Inspiration came from approaching a “skyscraper” as the achievement of resource densification. Humans are a resource as much as water and energy are, so should the program of a building be designed in a way to densify the resources that are in the greatest demand for its environment.

Using Detroit, Michigan for context, Riparian Urbanism is part of the solution for breathing new life into the starving urban environment. It introduces new opportunity, concentrates and mobilizes existing industries, connects the community in new provocative ways and improves overall quality of life. It cultivates algae for bio-fuel and fertilizer, provides conditioned spaced for urban farming, incubates technology start-ups and is a home to cutting edge research and development. Algae cultivation and urban farming naturally treats and filters wastewater as well as sequesters carbon dioxide through photosynthesis. The program of the building provides innovative space and location attracting human capital to develop and mature ideas into market changing products, catalyzing new industries that will re-use the expanse of abandoned infrastructure. With new technology and design capacity this urban infrastructure emerges not only as a functional necessity but as a formal icon, creating a connection by engaging population through multiple sensory channels. Through that engagement, the structure communicates its purpose and becomes an influential piece of urban evolution – culturally, economically and socially. Similar to the local riparian ecosystems in Michigan national parks the building houses zones or microclimates regulated by their programmatic thermal requirements. Farmland, Biomass, Research Labs, and Office Space come together in a symbiotic building regulating its heat based on the needs of its specific program. The building swells and billows at times of climatic extremes, indicating that its ecosystem is in-fact alive.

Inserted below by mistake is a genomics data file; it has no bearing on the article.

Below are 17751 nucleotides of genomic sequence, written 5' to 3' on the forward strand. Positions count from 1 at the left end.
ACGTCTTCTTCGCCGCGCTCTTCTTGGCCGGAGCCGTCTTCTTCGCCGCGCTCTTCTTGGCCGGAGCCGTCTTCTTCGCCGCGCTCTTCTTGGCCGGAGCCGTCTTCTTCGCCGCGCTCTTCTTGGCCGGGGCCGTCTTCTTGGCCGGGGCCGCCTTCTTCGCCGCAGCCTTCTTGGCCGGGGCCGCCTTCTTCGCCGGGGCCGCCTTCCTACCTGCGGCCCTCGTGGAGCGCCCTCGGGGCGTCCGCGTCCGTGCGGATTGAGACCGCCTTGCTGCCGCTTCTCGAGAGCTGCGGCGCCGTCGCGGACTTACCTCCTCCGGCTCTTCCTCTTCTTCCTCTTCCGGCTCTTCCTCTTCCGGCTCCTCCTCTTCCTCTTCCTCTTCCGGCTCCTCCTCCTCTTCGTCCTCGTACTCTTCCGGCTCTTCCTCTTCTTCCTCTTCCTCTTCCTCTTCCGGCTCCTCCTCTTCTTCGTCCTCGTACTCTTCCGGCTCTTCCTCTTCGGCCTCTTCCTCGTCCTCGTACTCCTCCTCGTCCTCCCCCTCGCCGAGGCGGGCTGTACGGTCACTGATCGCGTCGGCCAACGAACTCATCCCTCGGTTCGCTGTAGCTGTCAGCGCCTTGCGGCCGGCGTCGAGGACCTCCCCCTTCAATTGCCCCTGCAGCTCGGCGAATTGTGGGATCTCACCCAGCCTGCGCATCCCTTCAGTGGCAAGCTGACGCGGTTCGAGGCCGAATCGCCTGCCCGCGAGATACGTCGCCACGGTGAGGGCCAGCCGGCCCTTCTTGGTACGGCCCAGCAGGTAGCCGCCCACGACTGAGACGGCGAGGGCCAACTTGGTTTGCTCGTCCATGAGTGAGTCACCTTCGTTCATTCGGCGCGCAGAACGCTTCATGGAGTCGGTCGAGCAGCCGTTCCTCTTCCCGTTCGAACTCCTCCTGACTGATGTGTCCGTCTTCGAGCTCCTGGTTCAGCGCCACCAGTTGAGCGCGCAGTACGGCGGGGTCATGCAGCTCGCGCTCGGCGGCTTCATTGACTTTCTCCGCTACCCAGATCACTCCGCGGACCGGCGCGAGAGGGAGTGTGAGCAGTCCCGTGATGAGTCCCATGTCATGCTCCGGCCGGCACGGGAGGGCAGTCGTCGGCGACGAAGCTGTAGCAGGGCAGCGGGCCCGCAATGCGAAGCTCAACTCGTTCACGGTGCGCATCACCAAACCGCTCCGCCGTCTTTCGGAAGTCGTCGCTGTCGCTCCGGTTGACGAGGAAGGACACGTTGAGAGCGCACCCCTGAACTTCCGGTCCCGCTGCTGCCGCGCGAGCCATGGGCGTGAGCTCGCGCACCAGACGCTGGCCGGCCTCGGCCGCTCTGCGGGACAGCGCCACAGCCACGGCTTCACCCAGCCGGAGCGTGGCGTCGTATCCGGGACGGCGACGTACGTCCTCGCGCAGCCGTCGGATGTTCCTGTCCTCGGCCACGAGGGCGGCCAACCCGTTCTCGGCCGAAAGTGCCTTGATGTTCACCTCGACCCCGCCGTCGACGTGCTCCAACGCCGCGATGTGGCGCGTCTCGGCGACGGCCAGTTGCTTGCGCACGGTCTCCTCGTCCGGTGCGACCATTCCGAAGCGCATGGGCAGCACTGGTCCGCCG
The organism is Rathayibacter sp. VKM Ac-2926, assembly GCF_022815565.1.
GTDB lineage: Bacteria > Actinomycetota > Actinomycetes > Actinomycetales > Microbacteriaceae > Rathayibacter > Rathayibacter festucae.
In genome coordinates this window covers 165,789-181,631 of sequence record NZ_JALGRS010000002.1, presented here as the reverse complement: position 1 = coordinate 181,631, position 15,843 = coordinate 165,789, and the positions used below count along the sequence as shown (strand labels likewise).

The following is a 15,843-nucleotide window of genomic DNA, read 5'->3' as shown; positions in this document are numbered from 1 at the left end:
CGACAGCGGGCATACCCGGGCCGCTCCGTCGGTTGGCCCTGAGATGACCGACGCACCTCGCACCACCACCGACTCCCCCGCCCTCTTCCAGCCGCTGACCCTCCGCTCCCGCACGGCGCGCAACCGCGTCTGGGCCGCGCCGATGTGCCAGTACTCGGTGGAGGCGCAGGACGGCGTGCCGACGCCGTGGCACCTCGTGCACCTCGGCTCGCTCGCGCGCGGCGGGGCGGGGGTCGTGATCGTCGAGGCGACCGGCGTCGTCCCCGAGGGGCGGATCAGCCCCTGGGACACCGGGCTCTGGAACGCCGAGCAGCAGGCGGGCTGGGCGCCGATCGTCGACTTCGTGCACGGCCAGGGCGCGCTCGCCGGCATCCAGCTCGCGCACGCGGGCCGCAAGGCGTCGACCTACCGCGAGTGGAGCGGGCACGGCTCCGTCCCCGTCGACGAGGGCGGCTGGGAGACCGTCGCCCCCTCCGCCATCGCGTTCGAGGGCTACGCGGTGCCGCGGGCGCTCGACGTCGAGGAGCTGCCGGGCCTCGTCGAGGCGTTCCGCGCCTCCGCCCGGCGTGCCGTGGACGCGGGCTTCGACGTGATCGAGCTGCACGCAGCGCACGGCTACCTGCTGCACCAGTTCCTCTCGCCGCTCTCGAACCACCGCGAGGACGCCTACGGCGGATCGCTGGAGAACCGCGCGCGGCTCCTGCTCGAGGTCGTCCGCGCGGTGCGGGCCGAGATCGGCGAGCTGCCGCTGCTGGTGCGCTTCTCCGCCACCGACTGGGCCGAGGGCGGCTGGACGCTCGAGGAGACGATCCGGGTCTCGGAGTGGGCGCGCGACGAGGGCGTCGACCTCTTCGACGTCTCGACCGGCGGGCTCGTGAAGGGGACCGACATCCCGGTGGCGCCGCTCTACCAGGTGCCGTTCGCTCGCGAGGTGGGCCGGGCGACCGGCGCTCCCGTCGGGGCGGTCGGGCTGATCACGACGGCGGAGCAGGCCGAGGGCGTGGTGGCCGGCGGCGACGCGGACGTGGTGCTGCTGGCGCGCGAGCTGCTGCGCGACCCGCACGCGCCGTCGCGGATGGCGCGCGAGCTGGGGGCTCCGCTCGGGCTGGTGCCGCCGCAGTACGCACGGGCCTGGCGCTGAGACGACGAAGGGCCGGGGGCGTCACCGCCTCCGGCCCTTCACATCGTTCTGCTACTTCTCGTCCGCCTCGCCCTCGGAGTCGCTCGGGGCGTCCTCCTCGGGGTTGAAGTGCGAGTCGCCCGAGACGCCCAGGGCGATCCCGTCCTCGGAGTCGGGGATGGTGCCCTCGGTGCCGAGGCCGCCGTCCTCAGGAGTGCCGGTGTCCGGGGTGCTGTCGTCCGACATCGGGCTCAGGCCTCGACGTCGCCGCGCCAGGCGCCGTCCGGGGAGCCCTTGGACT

Riparian Urbanism creates a new destination from the city center, stimulating a regenerative corridor based upon resource densification and urban demand. New industry will attract population return and increasing density throughout the greater Detroit region.

Sprout Design & Media
Ryan Russell, Aaron Zeligs, Michael Colosimo

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